• Stage 1- exports some thru local dealer &amp; dists in foreign countries - export dept @ HQ handles all Stage2- firm established sales co w/offices in other nations to eliminate middleman - export division Stage 3- success in earlier stages leads to opening mfg facilities overseas - adds int’l div with responsibility for most bus functions overseas Stage 4- local operating divisions in host countries to better serve mrkts - mgr functions local - develops strong regional presence Stage 5- worldwide personnel, R&amp;D, &amp; financing strategies - global integration of operations, product design, mfg &amp; mrktg - low local mrkt response Stage 6 - high local mrkt response high global integration of operations
  • Internal - start from scratch when new bus closely related to existing - embryonic stage - willing to accept time - willing to accept risk and low barriers to entry Merger - 2 or more orgs combine thru exchange of stock - usually friendly &amp; of firms of equal size Acquisition - outright purchase of assets or stock - often of unequal size and may be friendly/hostile Joint Venture - 2 or more firms organize an independent org for strategic purposes Long term contract - often between an org’n &amp; its supplier(s) - no need to purchase - helps contract firm Strategic alliance - 2 or more orgs share resources, capabilities or competencies to pursue a mutually advantageous bus purpose
  • A stability strategy should probably be a short-term strategy . . . If the org’n b/comes too complacent, it becomes susceptible to losing its competitive position If during the stability perod that significant org’l weaknesses exist or that performance is declining, then it may be necessary for the org’n to look at other strategic options that may likely include retrenchment strategies.
  • How does it achieve this goal? Cost cutting that is achieved in part by reducing and eliminating certain work tasks and activities or even entire depts, units or divisions by way of downsizing. Reeingineering or the fundamental rethinking and and radical redesign of the org’s business processes to eliminate redundancy and streamline work processes
  • Business units may be sold to investors, other firms, or to the employees themselves. Sometimes a company simply severs its ties with a division and makes it a “stand along” firm that is required to succeed on its own in order to survive much as RJ Reynolds has been spun off from its parent firm Altria b/c of the liability associated with the cigarette industry.
  • Everyone loses! Shareholders Employees Suppliers Creditors Communities
  • Chapter 7

    1. 1. Strategy Formulation Corporate Level, Business Unit Level and Functional Level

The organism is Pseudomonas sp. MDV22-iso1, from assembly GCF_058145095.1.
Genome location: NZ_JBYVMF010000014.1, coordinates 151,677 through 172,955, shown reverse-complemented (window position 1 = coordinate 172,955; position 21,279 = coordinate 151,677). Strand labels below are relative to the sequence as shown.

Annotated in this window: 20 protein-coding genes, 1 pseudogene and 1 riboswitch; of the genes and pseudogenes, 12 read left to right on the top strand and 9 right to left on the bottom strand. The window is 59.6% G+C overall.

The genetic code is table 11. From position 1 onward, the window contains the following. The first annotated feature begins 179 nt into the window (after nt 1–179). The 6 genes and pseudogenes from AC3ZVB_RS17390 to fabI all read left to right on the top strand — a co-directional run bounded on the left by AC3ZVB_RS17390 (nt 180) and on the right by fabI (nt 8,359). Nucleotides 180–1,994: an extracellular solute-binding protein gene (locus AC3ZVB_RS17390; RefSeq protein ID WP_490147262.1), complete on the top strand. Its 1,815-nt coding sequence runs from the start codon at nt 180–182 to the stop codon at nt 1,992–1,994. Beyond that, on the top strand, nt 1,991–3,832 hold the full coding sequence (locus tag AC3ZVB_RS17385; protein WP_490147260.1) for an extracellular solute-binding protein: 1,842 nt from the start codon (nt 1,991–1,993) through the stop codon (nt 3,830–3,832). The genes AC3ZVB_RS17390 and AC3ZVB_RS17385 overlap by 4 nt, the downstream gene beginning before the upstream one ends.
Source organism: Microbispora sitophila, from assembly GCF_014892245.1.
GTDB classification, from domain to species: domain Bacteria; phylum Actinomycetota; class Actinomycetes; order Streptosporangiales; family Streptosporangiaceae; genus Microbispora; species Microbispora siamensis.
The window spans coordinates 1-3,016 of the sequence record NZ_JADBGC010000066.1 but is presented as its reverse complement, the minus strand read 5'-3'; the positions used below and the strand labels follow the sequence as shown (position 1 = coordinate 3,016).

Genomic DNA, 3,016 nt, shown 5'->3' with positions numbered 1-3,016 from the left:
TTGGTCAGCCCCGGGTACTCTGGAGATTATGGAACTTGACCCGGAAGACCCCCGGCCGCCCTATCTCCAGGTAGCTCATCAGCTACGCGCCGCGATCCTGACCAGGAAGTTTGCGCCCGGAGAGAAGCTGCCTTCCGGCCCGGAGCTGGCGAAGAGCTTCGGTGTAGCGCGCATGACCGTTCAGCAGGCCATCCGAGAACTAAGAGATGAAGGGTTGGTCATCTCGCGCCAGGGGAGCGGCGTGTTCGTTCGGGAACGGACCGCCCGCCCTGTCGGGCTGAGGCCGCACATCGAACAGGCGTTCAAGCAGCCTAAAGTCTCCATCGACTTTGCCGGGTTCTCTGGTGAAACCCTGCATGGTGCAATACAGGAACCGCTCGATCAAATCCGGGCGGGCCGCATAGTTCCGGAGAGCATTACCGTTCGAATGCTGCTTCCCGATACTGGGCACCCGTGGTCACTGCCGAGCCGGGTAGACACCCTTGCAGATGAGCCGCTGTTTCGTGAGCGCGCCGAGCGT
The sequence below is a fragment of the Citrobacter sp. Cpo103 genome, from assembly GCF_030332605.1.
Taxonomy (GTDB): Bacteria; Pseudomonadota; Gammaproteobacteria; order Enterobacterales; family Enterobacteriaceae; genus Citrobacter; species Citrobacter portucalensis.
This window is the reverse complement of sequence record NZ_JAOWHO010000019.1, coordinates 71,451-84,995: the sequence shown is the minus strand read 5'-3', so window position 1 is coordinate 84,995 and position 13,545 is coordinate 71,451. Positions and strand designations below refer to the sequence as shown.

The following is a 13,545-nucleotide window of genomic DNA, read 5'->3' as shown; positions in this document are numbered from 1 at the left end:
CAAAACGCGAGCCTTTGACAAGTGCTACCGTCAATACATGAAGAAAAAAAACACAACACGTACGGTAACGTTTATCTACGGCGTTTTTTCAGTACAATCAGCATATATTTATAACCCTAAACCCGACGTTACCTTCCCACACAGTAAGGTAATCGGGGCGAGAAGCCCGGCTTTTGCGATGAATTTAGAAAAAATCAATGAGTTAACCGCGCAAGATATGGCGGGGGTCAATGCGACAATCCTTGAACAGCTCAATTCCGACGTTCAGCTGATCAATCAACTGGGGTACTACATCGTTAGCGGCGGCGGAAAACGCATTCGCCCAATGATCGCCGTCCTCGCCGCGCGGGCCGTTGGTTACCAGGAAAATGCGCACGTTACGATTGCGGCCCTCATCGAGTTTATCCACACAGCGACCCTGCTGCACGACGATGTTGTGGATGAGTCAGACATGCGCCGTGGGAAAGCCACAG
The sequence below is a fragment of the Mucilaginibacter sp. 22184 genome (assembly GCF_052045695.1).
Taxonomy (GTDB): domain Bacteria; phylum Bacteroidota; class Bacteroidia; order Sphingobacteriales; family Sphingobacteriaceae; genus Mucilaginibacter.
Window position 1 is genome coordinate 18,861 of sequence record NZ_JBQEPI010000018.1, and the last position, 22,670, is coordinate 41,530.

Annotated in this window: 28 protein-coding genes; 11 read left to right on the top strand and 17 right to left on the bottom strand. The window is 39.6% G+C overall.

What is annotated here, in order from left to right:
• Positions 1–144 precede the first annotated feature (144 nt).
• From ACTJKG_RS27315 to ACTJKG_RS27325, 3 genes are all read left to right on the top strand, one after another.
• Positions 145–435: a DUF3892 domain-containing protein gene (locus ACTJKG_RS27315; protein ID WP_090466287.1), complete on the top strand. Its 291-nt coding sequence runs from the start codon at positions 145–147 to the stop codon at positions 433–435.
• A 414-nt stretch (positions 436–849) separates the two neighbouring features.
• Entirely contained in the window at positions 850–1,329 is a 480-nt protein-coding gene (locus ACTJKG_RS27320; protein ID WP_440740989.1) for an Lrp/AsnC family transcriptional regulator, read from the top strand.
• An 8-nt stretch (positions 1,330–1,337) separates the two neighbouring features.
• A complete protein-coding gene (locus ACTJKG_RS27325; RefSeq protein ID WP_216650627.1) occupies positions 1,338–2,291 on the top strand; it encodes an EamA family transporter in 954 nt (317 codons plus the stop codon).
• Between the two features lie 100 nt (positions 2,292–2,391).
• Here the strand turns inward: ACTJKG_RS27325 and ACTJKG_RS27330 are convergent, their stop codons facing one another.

2. 2. Strategy Formulation <ul><li>Defined: </li></ul><ul><li>Development of long-range plans for the effective management of environmental opportunities and threats in light of organizational strengths and weaknesses. </li></ul>
    3. 3. Strategy Formulation <ul><li>Mission Statement </li></ul><ul><li>Purpose or reason for the org’s existence </li></ul><ul><li>Promotes shared expectations among employees </li></ul><ul><li>Communicates a public image important to stakeholders </li></ul><ul><li>Defines who we are, what we do, and what we would like to become </li></ul>
    4. 4. Strategy Formulation <ul><li>A goal is an open-ended statement of what one wants to accomplish with no quantification of what is to be achieved and no time criteria for completion. </li></ul>
    5. 5. Strategy Formulation <ul><li>An objective are specific and quantifiable, versions of goals. </li></ul>
    6. 6. Strategy Formulation <ul><li>Corporate goals & objectives include: </li></ul><ul><li>Profitability (net profits in % or $) </li></ul><ul><li>Growth (increase in assets, net new </li></ul><ul><li>customers or sales) </li></ul><ul><li>Utilization of resources (ROI or ROE) </li></ul><ul><li>Market Leadership (market share) </li></ul>
    7. 7. Goals & Stakeholders <ul><li>Owners or shareholders </li></ul><ul><li>Members of the board of directors </li></ul><ul><li>Top management </li></ul><ul><li>Employees </li></ul><ul><li>Customers </li></ul><ul><li>Suppliers </li></ul><ul><li>Creditors </li></ul><ul><li>Distributors </li></ul><ul><li>General Public </li></ul><ul><li>Government </li></ul>
    8. 8. Specific Strategies <ul><li>Defined: </li></ul><ul><li>Specific strategies of a corporation form a comprehensive master plan stating how the corporation will achieve its mission and its objectives. It seeks to maximize competitive advantage and minimize competitive disadvantage. </li></ul>
    9. 9. Specific Strategies <ul><li>Three Types of Specific Strategies </li></ul><ul><li>1. Corporate Level Strategies (Chap 7) </li></ul><ul><li>2. Business Unit Level Strategies (Chap 6) </li></ul><ul><li>3. Functional Level Strategies (Chap 5) </li></ul>